USAID’s Global Waters: Innovation for the World’s Most Intractable Problems
SOIL was honored to join bright minds from around the globe to discuss solutions to some of the world’s most intractable problems during last month’s Global Innovation Week in Washington D.C. The Innovation Marketplace, hosted by USAID’s Global Development Lab, welcomed SOIL and other global innovators to showcase new technologies and interventions in the WASH sector and beyond.
Luckily for our blog readers that weren’t able to join us in DC, USAID’s GlobalWaters.org shared the story of SOIL’s work to build sustainable solutions to meaningfully respond to Haiti’s sanitation crisis. From the article:
“Molly Case, deputy development director, spoke about the [SOIL’s] founding, approach, and scalability. Dr. Sasha Kramer, who has a PhD in Ecology, founded the nonprofit and worked with local communities to “build a solution that is climate positive and disaster resilient,” says Case. That resiliency enabled SOIL to work in the challenging conditions of internally displaced persons camps in Port-au-Prince after the 2010 earthquake.
Today, SOIL’s EkoLakay toilet service employs a container-based approach to sanitation. EkoLakay is a household service where customers pay a monthly fee and receive a modular EcoSan toilet, which separates urine and solid waste into separate containers, with solid waste falling into five-gallon buckets that can easily be capped and removed. Households receive a supply of carbon-rich cover material (bonzodé, or good smell, in Creole) made of agricultural waste that is used for “flushing” and eliminates flies and odors. Every week the SOIL team collects the capped buckets. The waste is transported to a treatment facility where it is transformed into compost—a six-to-nine-month process. EkoLakay customers pay a monthly fee of approximately $3; SOIL anticipates the service will be fully financially sustainable in the next three to five years through a mixture of public and private financing.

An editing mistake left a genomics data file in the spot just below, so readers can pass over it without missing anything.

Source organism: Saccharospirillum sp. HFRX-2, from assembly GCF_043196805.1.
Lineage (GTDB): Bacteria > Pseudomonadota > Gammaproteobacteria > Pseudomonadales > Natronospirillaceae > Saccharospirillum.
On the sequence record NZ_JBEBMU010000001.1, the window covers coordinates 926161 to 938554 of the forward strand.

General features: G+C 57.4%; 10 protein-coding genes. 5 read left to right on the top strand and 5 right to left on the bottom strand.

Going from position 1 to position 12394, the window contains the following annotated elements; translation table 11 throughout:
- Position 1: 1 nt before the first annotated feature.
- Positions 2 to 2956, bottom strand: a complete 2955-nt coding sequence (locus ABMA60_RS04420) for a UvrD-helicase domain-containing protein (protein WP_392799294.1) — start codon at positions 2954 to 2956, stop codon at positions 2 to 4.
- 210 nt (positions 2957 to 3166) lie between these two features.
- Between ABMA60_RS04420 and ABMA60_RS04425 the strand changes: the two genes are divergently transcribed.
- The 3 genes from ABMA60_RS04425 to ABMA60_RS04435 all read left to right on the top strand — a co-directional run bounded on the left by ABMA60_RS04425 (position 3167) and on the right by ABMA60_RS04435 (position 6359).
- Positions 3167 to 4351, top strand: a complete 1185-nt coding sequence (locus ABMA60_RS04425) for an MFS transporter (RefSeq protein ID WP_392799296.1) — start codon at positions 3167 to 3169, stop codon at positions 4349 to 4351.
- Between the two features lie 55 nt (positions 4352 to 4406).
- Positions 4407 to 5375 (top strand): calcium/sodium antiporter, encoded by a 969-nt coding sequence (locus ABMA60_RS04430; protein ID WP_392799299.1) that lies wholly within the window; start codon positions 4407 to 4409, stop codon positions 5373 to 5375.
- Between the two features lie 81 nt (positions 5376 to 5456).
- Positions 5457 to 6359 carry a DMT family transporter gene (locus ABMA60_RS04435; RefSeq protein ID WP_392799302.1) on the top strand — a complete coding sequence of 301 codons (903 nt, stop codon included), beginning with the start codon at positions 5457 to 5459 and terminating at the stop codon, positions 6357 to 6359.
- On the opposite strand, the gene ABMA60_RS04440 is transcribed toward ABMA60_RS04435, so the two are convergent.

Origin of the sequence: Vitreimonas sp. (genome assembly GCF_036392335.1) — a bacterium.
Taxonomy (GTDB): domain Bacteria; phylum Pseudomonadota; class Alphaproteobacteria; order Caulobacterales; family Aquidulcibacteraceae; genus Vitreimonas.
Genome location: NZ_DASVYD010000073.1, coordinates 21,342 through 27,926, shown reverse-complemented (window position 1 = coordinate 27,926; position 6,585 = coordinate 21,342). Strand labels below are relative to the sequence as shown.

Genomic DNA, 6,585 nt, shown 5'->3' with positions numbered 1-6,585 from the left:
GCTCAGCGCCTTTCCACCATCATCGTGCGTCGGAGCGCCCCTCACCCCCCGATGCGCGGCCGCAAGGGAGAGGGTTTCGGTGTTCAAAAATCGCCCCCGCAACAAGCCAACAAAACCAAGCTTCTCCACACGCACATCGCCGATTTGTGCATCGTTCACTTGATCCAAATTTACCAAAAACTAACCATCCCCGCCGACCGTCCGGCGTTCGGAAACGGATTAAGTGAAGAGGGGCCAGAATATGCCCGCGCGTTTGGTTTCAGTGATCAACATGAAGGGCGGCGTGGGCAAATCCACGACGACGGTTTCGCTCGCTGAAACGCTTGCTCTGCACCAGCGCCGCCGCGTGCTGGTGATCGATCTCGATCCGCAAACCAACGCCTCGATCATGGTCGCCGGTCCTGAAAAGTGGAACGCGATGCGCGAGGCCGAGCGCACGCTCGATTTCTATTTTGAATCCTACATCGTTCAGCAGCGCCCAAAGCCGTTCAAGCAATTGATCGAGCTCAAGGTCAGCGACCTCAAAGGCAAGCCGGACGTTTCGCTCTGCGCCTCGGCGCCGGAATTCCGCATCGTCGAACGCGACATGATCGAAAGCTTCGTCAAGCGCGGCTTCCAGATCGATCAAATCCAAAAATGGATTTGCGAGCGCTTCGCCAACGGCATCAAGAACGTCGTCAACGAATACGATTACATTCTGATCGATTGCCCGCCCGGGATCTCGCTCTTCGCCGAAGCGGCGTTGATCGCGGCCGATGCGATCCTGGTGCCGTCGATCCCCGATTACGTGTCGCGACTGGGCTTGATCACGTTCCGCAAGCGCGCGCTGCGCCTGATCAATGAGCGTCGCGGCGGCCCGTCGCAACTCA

One of SOIL’s ultimate goals is to establish a long-term public financing mechanism to support waste treatment and transformation, a public good that is heavily subsidized in wealthier nations. “We’d like to set up a public-private partnership with the Haitian government and international financing bodies to try and set the precedent that waste treatment is a public good and should be treated as such,” explains Case.”
Interested in reading the full article? Follow this link to learn more.
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